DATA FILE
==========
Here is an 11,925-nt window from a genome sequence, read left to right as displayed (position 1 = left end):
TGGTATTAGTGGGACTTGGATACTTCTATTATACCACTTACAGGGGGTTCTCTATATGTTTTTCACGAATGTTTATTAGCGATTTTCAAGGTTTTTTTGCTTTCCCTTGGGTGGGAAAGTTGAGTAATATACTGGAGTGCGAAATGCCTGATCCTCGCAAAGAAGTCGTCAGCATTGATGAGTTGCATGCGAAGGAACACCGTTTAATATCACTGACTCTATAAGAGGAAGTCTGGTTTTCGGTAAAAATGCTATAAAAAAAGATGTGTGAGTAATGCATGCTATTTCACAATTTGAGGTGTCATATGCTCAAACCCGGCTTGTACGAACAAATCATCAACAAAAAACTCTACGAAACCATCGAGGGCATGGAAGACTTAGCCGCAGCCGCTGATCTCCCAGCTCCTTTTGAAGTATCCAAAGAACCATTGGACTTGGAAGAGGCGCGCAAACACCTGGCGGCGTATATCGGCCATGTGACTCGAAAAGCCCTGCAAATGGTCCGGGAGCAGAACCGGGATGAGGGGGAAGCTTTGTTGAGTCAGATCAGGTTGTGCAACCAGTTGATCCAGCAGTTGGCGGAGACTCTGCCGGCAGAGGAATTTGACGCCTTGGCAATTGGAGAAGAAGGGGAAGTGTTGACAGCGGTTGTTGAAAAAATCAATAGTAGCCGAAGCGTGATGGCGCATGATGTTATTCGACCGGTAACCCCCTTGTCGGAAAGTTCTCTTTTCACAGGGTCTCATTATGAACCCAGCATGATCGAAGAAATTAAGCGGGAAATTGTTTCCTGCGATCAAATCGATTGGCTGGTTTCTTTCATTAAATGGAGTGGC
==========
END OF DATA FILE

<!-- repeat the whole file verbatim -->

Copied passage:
Here is an 11,925-nt window from a genome sequence, read left to right as displayed (position 1 = left end):
TGGTATTAGTGGGACTTGGATACTTCTATTATACCACTTACAGGGGGTTCTCTATATGTTTTTCACGAATGTTTATTAGCGATTTTCAAGGTTTTTTTGCTTTCCCTTGGGTGGGAAAGTTGAGTAATATACTGGAGTGCGAAATGCCTGATCCTCGCAAAGAAGTCGTCAGCATTGATGAGTTGCATGCGAAGGAACACCGTTTAATATCACTGACTCTATAAGAGGAAGTCTGGTTTTCGGTAAAAATGCTATAAAAAAAGATGTGTGAGTAATGCATGCTATTTCACAATTTGAGGTGTCATATGCTCAAACCCGGCTTGTACGAACAAATCATCAACAAAAAACTCTACGAAACCATCGAGGGCATGGAAGACTTAGCCGCAGCCGCTGATCTCCCAGCTCCTTTTGAAGTATCCAAAGAACCATTGGACTTGGAAGAGGCGCGCAAACACCTGGCGGCGTATATCGGCCATGTGACTCGAAAAGCCCTGCAAATGGTCCGGGAGCAGAACCGGGATGAGGGGGAAGCTTTGTTGAGTCAGATCAGGTTGTGCAACCAGTTGATCCAGCAGTTGGCGGAGACTCTGCCGGCAGAGGAATTTGACGCCTTGGCAATTGGAGAAGAAGGGGAAGTGTTGACAGCGGTTGTTGAAAAAATCAATAGTAGCCGAAGCGTGATGGCGCATGATGTTATTCGACCGGTAACCCCCTTGTCGGAAAGTTCTCTTTTCACAGGGTCTCATTATGAACCCAGCATGATCGAAGAAATTAAGCGGGAAATTGTTTCCTGCGATCAAATCGATTGGCTGGTTTCTTTCATTAAATGGAGTGGC